Report on Rabaul (Papua New Guinea) — April 1995
Bulletin of the Global Volcanism Network, vol. 20, no. 4 (April 1995)
Managing Editor: Richard Wunderman.
Rabaul (Papua New Guinea) Tavurvur explosions stop on 16 April
Please cite this report as:
Global Volcanism Program, 1995. Report on Rabaul (Papua New Guinea). In: Wunderman, R. (ed.), Bulletin of the Global Volcanism Network, 20:4. Smithsonian Institution. https://doi.org/10.5479/si.GVP.BGVN199504-252140.
Papua New Guinea
4.271°S, 152.203°E; summit elev. 688 m
All times are local (unless otherwise noted)
Two strong explosions took place at the intra-caldera cone Tavurvur on 30 March; after that, the repose intervals between explosions at Tavurvur lengthened, lasting from several hours to more than 24 hours. Tavurvur discharged several noteworthy explosions on 13-15 April; explosions ceased on 16 April.
During the first half of April, explosions sent ash clouds 1-2 km above the crater, but they were typically spasmodic and relatively mild. Ash predominantly fell to the SE (mainly over Talwatt and occasionally at Kokopo, with smaller amounts in Rabaul on a few days). Accompanying the normally gray ash emissions were weak roaring sounds heard late on the 3rd, low rumbling sounds on the 9th, and lightning seen in and around the billowing ash column on the 11th.
At 1206 on 13 April an impressive explosion occurred. It began with fast-rising, spear-headed jets of dark ash, which fed a billowing ash cloud that rose to about 2 km above the crater. Some ballistic blocks landed in the bay immediately W and NW of Tavurvur. On 14 April, moderate-to-strong explosions started at about 0920, with the most intense activity occurring between 1030 and 1040. Resulting eruption clouds were dark gray and quite dense; fallout was heavy at Tavurvur and immediately downwind (SE). In and around the eruption column, lightning was noted. The activity declined slowly through the day and stopped at about 2320.
Strong explosions resumed at about 1320 on 15 April. During a roughly 1 hour period, several large eruption clouds rose to about 2 km. These ash clouds remained intact as they drifted to the SE. Prolonged moderate ash emission also took place from early to mid-afternoon. During the early hours of 16 April, mild explosive activity took place; it stopped at about 0600. From that time onward activity chiefly consisted of weak white vapor emissions. Following a period of heavy rainfall on the 24th, however, these emissions again became more voluminous, but by the next day they returned to a very low level.
Seismicity in the first half of April, until the 16th, partly consisted of low-frequency earthquakes associated with Tavurvur's explosions. Explosion sizes appeared to correspond to earthquake amplitudes. Six high-frequency earthquakes also occurred (compared to 5 in March and 4 in February). These earthquakes all had epicenters outside the caldera--five to the N-NE and one to the SW.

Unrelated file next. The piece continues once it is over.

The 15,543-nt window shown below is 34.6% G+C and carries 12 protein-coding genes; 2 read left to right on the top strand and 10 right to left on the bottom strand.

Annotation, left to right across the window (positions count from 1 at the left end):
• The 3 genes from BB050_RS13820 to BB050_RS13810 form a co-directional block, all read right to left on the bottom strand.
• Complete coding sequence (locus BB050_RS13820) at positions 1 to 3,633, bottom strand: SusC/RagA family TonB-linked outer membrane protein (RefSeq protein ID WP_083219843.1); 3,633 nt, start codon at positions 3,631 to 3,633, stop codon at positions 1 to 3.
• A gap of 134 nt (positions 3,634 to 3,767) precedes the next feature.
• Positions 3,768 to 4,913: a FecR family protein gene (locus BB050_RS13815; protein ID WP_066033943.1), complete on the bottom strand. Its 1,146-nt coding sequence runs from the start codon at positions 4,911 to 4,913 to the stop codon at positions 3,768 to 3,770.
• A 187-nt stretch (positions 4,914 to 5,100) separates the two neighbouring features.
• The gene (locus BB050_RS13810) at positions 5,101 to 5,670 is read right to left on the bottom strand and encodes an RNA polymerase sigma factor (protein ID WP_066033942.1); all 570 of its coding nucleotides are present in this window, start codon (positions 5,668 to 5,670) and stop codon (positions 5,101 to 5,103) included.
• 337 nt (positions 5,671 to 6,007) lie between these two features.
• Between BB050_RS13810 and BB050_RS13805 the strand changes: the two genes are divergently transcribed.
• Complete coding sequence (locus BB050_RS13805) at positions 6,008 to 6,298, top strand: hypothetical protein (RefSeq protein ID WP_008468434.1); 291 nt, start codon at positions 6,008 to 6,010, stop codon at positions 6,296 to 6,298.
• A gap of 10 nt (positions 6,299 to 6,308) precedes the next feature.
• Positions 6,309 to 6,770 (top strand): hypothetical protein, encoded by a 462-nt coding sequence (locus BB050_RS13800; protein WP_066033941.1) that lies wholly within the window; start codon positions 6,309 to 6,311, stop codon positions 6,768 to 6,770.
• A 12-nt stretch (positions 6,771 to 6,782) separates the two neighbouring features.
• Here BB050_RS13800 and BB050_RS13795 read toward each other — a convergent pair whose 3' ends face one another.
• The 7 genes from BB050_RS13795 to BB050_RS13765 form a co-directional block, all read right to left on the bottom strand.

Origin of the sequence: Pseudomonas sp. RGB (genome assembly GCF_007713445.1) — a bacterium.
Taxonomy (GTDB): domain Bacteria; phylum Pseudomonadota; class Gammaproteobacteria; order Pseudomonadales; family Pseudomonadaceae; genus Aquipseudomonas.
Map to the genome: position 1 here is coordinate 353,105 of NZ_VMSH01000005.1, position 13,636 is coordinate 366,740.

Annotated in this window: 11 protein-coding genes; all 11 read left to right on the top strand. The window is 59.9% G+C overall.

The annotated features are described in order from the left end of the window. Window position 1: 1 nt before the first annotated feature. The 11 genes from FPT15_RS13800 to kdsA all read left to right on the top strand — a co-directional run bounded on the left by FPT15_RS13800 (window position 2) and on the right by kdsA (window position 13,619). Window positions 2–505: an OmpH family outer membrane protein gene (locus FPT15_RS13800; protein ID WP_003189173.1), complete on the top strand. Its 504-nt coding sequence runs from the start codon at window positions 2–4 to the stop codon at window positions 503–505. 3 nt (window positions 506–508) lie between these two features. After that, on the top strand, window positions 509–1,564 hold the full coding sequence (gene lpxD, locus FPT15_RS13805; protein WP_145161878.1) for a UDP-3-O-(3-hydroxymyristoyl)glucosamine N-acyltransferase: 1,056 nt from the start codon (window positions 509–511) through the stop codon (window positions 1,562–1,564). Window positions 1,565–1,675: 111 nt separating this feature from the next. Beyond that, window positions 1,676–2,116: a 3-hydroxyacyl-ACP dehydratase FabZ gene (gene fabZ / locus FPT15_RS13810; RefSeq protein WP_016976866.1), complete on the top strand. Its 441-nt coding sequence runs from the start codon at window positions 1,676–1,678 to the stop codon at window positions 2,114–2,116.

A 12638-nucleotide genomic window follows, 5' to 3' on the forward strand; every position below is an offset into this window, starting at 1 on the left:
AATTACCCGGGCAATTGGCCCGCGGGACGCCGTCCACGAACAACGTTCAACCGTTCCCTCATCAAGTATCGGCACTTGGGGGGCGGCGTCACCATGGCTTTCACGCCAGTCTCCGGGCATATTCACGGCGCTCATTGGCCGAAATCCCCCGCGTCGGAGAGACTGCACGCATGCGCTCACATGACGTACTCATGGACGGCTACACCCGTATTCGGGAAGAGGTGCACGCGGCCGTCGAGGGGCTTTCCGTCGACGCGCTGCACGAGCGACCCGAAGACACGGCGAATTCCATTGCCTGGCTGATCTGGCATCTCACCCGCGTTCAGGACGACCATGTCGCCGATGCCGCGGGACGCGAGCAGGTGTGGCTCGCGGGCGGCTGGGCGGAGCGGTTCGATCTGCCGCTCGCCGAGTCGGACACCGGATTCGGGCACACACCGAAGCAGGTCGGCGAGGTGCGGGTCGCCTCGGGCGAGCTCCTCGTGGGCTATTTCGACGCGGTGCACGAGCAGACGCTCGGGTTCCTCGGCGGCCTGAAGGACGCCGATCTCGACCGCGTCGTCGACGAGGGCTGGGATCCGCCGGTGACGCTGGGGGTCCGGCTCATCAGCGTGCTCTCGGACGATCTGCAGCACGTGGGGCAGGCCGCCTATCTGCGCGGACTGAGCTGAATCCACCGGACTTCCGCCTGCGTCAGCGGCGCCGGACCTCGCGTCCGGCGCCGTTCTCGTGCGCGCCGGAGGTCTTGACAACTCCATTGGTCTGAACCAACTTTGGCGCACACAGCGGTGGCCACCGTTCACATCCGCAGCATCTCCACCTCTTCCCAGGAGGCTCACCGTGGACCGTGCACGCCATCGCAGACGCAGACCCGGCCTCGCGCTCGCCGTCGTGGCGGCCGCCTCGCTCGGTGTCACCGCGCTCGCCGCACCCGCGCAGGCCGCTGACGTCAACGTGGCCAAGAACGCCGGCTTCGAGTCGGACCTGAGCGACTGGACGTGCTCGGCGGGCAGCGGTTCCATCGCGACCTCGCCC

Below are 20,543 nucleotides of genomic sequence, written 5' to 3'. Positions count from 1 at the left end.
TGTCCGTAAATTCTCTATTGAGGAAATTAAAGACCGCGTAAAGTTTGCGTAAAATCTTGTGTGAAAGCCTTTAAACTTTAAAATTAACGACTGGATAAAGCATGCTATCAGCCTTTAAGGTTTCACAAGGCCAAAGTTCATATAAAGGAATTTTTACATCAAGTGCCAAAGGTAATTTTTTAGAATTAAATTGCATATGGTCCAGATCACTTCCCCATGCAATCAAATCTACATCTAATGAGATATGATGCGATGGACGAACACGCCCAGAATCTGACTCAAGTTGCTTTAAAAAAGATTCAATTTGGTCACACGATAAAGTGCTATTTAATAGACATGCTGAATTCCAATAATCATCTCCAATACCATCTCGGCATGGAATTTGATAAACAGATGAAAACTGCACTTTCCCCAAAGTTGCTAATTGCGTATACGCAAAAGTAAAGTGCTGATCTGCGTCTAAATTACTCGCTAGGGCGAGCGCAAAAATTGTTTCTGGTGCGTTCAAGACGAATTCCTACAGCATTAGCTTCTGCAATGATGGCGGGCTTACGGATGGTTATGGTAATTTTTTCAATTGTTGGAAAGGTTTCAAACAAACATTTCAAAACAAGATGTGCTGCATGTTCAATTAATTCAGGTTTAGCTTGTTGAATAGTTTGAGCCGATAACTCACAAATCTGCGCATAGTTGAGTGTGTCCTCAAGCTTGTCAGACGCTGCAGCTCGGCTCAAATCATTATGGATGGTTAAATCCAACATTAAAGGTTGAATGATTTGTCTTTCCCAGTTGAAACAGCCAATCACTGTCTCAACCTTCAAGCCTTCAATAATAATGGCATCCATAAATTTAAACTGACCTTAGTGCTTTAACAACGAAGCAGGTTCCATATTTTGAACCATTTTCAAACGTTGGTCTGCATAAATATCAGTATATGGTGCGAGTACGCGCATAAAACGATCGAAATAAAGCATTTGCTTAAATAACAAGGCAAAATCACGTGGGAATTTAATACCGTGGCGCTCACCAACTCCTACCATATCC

During April, electronically measured tilt in the interior of the caldera at Matupit Island continued to show a trend of very slow deflation. Other ground deformation measurements failed to show significant trends.
An aerial inspection, on 8 April, revealed that Tavurvur's surface was covered with fresh black ash. Numerous gray blocks had also landed, mainly on the S flank and inside the old crater. The fumarole previously emitting blue-vapor (located about 1/3 of the way down the 1994 lava flow) was inactive. One white-vapor fumarole was noted where the lava had advanced over the crater rim. The crater displayed variably colored sublimate deposits and small erosional gullies. A step-like structural form was seen on the crater's E side, and a smooth, bowl shape was seen on its W side. Inside the crater there were neither visible vents nor a lava mound.
Vulcan continued weak white vapor emissions, coming mainly from the crater of the 1994 cone. Fumaroles at the base of the 1994 crater had been mostly buried by mud leaving only one on the W side of the crater. The upper one of the two pit craters on the N flank of the 1994 cone had caved in. Temperature of hot springs along the N shore were consistent with previous months' readings at ~100°C.
The State of Emergency in Rabaul was lifted on 10 April, making way for the Gazelle Restoration Authority to promote the rehabilitation process.
Geologic Background. The low-lying Rabaul caldera on the tip of the Gazelle Peninsula at the NE end of New Britain forms a broad sheltered harbor utilized by what was the island's largest city prior to a major eruption in 1994. The outer flanks of the 688-m-high asymmetrical pyroclastic shield volcano are formed by thick pyroclastic-flow deposits. The 8 x 14 km caldera is widely breached on the east, where its floor is flooded by Blanche Bay and was formed about 1400 years ago. An earlier caldera-forming eruption about 7100 years ago is now considered to have originated from Tavui caldera, offshore to the north. Three small stratovolcanoes lie outside the northern and NE caldera rims. Post-caldera eruptions built basaltic-to-dacitic pyroclastic cones on the caldera floor near the NE and western caldera walls. Several of these, including Vulcan cone, which was formed during a large eruption in 1878, have produced major explosive activity during historical time. A powerful explosive eruption in 1994 occurred simultaneously from Vulcan and Tavurvur volcanoes and forced the temporary abandonment of Rabaul city.
Information Contacts: David Lolok and Ben Talai, RVO